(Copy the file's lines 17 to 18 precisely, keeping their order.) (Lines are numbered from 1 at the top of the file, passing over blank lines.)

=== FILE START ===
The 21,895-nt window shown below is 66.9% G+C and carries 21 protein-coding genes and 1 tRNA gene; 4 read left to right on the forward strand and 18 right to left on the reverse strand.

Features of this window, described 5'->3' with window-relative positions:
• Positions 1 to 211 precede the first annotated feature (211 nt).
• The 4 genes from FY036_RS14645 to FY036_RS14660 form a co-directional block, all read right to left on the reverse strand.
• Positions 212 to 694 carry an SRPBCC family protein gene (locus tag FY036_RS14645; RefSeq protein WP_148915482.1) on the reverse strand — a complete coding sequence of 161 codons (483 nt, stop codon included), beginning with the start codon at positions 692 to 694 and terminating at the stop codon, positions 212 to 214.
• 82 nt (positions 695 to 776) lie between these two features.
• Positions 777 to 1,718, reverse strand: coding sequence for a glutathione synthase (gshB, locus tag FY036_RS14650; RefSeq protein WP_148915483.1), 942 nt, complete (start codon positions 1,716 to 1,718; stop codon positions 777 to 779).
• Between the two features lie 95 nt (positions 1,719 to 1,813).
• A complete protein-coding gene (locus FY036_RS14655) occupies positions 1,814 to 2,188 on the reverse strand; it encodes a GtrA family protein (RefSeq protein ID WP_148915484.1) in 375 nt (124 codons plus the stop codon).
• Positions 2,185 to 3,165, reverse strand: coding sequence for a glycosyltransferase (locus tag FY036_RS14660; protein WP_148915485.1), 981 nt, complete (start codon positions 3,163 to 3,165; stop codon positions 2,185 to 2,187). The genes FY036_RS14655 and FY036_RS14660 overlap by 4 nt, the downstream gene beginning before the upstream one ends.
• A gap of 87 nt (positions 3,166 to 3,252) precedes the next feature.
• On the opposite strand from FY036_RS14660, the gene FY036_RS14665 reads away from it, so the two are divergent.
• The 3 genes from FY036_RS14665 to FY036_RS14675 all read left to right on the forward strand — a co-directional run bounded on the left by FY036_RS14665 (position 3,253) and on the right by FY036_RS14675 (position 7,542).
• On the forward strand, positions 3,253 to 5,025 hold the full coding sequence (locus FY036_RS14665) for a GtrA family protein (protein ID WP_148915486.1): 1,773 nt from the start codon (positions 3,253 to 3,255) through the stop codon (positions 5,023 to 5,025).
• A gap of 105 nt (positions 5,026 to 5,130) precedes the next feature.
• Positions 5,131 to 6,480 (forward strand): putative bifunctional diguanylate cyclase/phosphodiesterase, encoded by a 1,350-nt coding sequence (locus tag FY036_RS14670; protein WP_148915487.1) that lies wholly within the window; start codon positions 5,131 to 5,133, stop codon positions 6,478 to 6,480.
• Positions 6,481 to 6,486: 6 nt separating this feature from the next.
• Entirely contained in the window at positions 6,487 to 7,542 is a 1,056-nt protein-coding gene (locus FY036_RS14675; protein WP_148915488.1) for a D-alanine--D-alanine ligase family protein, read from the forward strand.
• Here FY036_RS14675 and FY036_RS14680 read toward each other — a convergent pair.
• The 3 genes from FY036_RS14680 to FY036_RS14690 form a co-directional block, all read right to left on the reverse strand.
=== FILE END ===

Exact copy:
• Positions 6,481 to 6,486: 6 nt separating this feature from the next.
• Entirely contained in the window at positions 6,487 to 7,542 is a 1,056-nt protein-coding gene (locus FY036_RS14675; protein WP_148915488.1) for a D-alanine--D-alanine ligase family protein, read from the forward strand.